Carrier invoices make up the largest cost component of freight shipping. To reduce freight costs, companies rightly focus on securing low rates from carriers. But one cost-saving strategy that is rarely employed is to reduce the dollar impact of shipping mistakes or delays. Our research on the real cost of shipping mistakes indicates you can reduce costs from 15% to 20% through better management of these problems.
Let’s be clear. We’re not talking about eliminating shipping snafus. Bad stuff is going to happen – whether it’s due to weather, traffic, paperwork glitches, or some other reason. We’re talking about minimizing the financial impact of those problems when they happen.
That comes down to carrier choice.
If your carrier selection process starts and ends with the freight rate, you are missing a big part of the cost equation.
A Tale of Two Deliveries
Miscommunication with a retailer’s distribution center (DC) resulted in DC staff refusing a load on a Saturday, which they said was due the day prior.
- CARRIER A simply communicated the situation to the shipper, who was left to troubleshoot the problem during a weekend. Aside from the time costs to coordinate a solution, the shipper incurred a late delivery fine, layover costs for the truck, warehousing costs to store product temporarily, and re-delivery charges once an alternate appointment time was set. Total Cost of Mistake: $3,150
- CARRIER B contacted the shipper’s freight broker, who checked the documented notes in its system and confirmed, with the DC supervisor, that the load was scheduled for late Saturday delivery and had, in fact, arrived on time. After some back and forth, the load was classified as a “work in” to be unloaded that night. The extra costs were limited to some minimal driver wait time. Total Cost of Mistake: $200
The only difference between the two deliveries described was the choice of carrier. CARRIER A was the type that throws the problem back in your lap – “Sorry, not our fault. What should we do now?” CARRIER B was a more proactive freight broker that, in this case, saved the shipper almost $3,000 by taking ownership of solving the problem, even though they didn’t cause it.
Companies Don’t Measure the Cost of Shipping Mistakes
Despite the heavy financial toll of shipping mistakes, these impacts are rarely considered when choosing carriers. Why? Because these costs are not documented.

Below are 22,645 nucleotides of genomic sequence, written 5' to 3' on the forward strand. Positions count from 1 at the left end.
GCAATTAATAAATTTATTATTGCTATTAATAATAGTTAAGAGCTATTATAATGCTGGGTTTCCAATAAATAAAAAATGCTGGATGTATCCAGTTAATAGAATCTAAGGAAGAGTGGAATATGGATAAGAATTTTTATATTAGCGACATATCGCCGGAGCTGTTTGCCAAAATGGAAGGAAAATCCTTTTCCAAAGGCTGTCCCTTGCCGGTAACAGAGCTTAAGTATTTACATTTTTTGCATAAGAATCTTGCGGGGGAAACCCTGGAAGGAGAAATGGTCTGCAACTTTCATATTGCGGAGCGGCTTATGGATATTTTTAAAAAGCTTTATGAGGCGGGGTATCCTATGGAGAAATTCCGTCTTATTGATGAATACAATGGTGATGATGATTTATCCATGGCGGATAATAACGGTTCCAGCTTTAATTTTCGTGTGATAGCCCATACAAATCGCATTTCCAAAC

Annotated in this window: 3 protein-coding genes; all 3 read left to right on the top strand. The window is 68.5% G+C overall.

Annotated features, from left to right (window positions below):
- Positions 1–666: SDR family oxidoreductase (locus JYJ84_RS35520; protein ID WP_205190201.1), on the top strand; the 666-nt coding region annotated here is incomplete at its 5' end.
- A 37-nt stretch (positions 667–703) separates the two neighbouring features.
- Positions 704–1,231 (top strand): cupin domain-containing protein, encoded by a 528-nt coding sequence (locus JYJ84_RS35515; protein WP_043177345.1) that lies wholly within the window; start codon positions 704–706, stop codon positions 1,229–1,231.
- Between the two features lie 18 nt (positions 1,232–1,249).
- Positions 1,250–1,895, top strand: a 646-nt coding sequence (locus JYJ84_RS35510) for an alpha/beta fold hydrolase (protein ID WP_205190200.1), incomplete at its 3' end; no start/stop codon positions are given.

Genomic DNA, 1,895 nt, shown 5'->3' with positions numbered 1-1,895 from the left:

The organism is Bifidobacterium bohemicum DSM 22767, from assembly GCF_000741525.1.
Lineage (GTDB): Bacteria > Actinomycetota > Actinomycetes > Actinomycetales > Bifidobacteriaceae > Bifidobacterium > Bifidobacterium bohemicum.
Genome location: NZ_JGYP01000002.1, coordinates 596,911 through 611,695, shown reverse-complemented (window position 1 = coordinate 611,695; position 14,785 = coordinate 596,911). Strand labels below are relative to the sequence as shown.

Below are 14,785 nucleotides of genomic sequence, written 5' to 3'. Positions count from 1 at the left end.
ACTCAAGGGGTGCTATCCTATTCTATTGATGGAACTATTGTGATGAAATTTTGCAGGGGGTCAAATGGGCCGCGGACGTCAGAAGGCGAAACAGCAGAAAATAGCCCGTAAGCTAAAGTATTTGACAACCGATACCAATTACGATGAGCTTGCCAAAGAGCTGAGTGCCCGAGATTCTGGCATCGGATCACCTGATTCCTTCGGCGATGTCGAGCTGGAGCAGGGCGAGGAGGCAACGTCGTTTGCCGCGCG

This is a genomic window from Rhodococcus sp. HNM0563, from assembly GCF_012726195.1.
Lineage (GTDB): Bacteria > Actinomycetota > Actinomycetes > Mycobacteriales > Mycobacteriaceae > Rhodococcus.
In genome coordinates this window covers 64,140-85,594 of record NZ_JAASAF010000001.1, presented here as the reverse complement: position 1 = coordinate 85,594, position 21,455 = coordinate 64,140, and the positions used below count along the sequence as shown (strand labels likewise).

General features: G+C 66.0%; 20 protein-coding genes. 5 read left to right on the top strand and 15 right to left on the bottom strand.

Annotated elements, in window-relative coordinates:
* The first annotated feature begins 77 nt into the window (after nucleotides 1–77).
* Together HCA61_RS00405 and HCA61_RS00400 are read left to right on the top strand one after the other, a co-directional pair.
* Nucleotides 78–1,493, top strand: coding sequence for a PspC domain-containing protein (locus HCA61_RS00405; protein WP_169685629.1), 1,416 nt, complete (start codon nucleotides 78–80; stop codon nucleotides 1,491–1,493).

A freight manager might remember the “above and beyond” efforts of a carrier during a tough delivery, but that memory doesn’t make its way onto the spreadsheets and databases used for carrier evaluation. And neither do the costs that are avoided by working with a proactive freight partner. If your goal is to reduce freight costs, you need to understand that these are real costs that impact your bottom line, whether your freight department measures them or not.
What does get documented, from every conceivable angle, are freight rates. That’s why the most indifferent and least proactive carriers can become your preferred carriers – despite that fact that the 3-cents-per-mile they save you per load is far outweighed by the thousands of costs in costs linked to their indifference and poor service.
The real irony is that companies reward the freight manager who sources capacity for less, despite that fact that his choice of carriers might actually be eroding company profit.
To Reduce Freight Costs, Change Your Carrier Selection Process
Freight rates will always be important in carrier selection, and they should be. But shippers must understand that rates provide only part of the cost picture. A holistic selection process will look beyond the documented numbers and seek to engage genuine partners, not just haulers.
Freight shippers must find a way to assign a value to service excellence, proactive communication, and a problem-solving approach. If you don’t, then you’re underestimating the full financial impact of shipping mistakes on your company.